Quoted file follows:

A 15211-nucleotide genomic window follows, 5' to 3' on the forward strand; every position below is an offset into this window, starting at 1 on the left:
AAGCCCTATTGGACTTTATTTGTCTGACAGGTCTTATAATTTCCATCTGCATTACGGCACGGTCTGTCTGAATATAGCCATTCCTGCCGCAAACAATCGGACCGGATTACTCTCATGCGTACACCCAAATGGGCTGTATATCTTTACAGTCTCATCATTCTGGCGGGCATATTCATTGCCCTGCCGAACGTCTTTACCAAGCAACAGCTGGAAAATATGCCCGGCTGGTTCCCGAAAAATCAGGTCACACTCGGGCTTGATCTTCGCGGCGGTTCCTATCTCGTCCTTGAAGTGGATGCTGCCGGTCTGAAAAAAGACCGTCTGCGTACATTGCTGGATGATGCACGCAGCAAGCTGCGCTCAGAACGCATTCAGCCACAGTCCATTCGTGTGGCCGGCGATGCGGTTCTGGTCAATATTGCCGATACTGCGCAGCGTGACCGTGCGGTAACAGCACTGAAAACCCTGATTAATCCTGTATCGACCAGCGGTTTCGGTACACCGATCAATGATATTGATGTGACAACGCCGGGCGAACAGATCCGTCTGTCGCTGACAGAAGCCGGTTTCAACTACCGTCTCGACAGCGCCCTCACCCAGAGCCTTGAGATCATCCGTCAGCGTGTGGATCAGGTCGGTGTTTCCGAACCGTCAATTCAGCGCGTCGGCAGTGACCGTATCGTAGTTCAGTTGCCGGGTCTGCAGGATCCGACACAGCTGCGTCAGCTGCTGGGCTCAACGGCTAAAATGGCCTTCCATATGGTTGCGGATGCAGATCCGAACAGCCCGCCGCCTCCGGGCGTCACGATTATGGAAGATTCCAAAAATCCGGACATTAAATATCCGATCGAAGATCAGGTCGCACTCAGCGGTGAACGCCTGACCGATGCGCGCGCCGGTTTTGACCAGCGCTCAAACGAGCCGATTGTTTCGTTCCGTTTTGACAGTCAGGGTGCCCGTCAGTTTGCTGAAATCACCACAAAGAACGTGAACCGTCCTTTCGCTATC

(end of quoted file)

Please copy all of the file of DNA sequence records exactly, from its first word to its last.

A 15211-nucleotide genomic window follows, 5' to 3' on the forward strand; every position below is an offset into this window, starting at 1 on the left:
AAGCCCTATTGGACTTTATTTGTCTGACAGGTCTTATAATTTCCATCTGCATTACGGCACGGTCTGTCTGAATATAGCCATTCCTGCCGCAAACAATCGGACCGGATTACTCTCATGCGTACACCCAAATGGGCTGTATATCTTTACAGTCTCATCATTCTGGCGGGCATATTCATTGCCCTGCCGAACGTCTTTACCAAGCAACAGCTGGAAAATATGCCCGGCTGGTTCCCGAAAAATCAGGTCACACTCGGGCTTGATCTTCGCGGCGGTTCCTATCTCGTCCTTGAAGTGGATGCTGCCGGTCTGAAAAAAGACCGTCTGCGTACATTGCTGGATGATGCACGCAGCAAGCTGCGCTCAGAACGCATTCAGCCACAGTCCATTCGTGTGGCCGGCGATGCGGTTCTGGTCAATATTGCCGATACTGCGCAGCGTGACCGTGCGGTAACAGCACTGAAAACCCTGATTAATCCTGTATCGACCAGCGGTTTCGGTACACCGATCAATGATATTGATGTGACAACGCCGGGCGAACAGATCCGTCTGTCGCTGACAGAAGCCGGTTTCAACTACCGTCTCGACAGCGCCCTCACCCAGAGCCTTGAGATCATCCGTCAGCGTGTGGATCAGGTCGGTGTTTCCGAACCGTCAATTCAGCGCGTCGGCAGTGACCGTATCGTAGTTCAGTTGCCGGGTCTGCAGGATCCGACACAGCTGCGTCAGCTGCTGGGCTCAACGGCTAAAATGGCCTTCCATATGGTTGCGGATGCAGATCCGAACAGCCCGCCGCCTCCGGGCGTCACGATTATGGAAGATTCCAAAAATCCGGACATTAAATATCCGATCGAAGATCAGGTCGCACTCAGCGGTGAACGCCTGACCGATGCGCGCGCCGGTTTTGACCAGCGCTCAAACGAGCCGATTGTTTCGTTCCGTTTTGACAGTCAGGGTGCCCGTCAGTTTGCTGAAATCACCACAAAGAACGTGAACCGTCCTTTCGCTATC